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Whatever People Say I Am, That's What I'm Not

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Download links and information about Whatever People Say I Am, That's What I'm Not by Arctic Monkeys. This album was released in 2006 and it belongs to Rock, Alternative Rock, Indie Rock, Alternative, Indie genres. It contains 26 tracks with total duration of 01:21:52 minutes.

Artist: Arctic Monkeys
Release date: 2006
Genre: Rock, Alternative Rock, Indie Rock, Alternative, Indie
Tracks: 26
Duration: 01:21:52
Buy on Amazon $9.49
Buy on iTunes $9.99
Buy on Music Bazaar €1.14

Tracks

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No. Title Length
1. The View From The Afternoon 3:38
2. I Bet You Look Good On The Dancefloor 2:53
3. Fake Tales Of San Francisco 2:57
4. Dancing Shoes 2:21
5. You Probably Couldn't See For The Lights But You Were Staring Straight At Me 2:10
6. Still Take You Home 2:53
7. Riot Van 2:14
8. Red Light Indicates Doors Are Secured 2:23
9. Mardy Bum 2:55
10. Perhaps Vampires Is A Bit Strong But? 4:28
11. When The Sun Goes Down 3:20
12. From The Ritz To The Rubble 3:13
13. A Certain Romance 5:31
14. The View From The Afternoon 3:38
15. I Bet You Look Good On The Dancefloor 2:53
16. Fake Tales Of San Francisco 2:57
17. Dancing Shoes 2:21
18. You Probably Couldn't See For The Lights But You Were Staring Straight At Me 2:10
19. Still Take You Home 2:53
20. Riot Van 2:14
21. Red Light Indicates Doors Are Secured 2:23
22. Mardy Bum 2:55
23. Perhaps Vampires Is A Bit Strong But? 4:28
24. When The Sun Goes Down 3:20
25. From The Ritz To The Rubble 3:13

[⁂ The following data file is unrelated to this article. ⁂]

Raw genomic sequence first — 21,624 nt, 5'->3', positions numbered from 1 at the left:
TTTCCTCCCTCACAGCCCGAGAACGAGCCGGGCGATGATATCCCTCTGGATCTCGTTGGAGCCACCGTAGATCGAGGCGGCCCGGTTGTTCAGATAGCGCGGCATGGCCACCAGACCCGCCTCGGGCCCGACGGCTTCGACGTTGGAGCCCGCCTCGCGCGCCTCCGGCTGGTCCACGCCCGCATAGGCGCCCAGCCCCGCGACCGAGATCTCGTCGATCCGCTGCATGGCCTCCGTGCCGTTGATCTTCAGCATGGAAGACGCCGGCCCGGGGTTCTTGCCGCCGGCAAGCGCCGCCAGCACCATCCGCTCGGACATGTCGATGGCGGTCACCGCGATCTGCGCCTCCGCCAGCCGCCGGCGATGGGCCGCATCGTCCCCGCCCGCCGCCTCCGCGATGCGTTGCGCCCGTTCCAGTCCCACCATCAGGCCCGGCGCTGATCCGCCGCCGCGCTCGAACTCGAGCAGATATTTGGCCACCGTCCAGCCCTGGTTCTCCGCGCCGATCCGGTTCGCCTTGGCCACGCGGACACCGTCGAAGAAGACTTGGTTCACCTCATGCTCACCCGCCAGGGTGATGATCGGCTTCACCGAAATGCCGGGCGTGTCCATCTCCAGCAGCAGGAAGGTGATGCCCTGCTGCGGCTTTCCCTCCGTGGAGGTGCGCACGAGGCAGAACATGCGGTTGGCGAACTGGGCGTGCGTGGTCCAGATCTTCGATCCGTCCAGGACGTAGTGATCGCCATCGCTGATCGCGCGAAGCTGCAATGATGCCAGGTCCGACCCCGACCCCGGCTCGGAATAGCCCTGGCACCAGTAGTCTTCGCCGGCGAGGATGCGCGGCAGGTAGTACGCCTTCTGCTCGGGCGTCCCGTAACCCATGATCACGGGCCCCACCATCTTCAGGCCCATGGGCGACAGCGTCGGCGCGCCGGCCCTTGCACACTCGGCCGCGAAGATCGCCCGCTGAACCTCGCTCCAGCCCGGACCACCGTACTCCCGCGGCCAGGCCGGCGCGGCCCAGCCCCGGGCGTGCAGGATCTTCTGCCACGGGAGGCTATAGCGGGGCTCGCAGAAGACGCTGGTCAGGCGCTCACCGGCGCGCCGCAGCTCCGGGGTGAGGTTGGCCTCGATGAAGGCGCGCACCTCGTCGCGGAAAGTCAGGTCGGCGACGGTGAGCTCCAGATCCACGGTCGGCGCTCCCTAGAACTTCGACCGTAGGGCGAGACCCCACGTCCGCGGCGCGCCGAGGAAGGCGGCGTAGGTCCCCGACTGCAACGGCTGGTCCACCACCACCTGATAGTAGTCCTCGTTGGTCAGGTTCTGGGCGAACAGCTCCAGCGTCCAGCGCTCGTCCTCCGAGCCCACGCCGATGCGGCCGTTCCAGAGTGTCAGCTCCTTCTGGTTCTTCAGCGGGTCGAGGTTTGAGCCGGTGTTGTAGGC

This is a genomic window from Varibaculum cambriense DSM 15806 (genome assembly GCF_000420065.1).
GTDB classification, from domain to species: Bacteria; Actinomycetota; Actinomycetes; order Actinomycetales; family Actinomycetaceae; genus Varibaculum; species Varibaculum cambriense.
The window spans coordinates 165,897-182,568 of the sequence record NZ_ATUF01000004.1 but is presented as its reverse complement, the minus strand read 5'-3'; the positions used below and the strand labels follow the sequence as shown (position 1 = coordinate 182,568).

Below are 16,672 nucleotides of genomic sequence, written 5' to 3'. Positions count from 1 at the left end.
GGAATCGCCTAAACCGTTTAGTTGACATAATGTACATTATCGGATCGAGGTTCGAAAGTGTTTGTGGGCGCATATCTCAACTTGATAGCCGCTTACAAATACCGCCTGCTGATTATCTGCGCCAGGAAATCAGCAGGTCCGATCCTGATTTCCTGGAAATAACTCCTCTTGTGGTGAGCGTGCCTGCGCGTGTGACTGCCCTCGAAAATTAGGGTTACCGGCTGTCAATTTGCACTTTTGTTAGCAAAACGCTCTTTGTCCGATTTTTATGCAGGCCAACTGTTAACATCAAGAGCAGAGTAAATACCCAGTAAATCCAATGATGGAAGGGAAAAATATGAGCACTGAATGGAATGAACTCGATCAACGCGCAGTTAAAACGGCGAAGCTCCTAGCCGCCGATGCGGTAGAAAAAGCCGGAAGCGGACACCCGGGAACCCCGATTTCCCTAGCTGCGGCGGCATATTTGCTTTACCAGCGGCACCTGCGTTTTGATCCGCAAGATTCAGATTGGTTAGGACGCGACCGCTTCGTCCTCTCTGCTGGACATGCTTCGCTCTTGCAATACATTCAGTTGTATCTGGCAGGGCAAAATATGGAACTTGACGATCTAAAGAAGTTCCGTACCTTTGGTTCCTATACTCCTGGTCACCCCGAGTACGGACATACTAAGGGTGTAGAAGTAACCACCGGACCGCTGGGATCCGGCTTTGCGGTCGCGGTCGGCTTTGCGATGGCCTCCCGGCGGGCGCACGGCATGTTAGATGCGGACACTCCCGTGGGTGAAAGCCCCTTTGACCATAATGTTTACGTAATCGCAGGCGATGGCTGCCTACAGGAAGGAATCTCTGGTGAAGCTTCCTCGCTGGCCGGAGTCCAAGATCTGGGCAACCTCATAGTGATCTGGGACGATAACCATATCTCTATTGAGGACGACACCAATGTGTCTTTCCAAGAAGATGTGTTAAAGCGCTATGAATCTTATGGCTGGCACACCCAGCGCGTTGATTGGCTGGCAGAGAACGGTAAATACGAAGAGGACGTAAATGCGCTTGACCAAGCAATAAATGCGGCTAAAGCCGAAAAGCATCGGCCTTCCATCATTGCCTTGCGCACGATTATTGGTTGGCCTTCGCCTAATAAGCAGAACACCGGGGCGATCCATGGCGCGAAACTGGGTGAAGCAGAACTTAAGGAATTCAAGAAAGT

26. A Certain Romance 5:31

Details

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Using the Internet and hijacking the dancefloor with tunes that suggested the stylistic merging of everything punk from the Clash and Jam to the Strokes and Libertines, the Arctic Monkeys signed to the hipster Domino label and released this collection, which became the fastest-selling debut album in the U.K. The group met with less fanfare in the U.S., but the band’s slices of post-punk, closely resembling the Strokes in its tersely delivered, rhythmically staggered style, grabbed critical attention and established the group as a formidable song-dominated ensemble. Their song titles indicate a cheeky intellect. “I Bet You Look Good On the Dancefloor” practically implores DJs to spin the track. “Dancing Shoes” is no disco cut, but another fangs-first punk attack. “You Probably Couldn’t See for the Lights But You Were Staring Straight At Me” ups the tempo even further. Yet despite all the obvious personality their attack is clearly that of a quartet working together for full effect.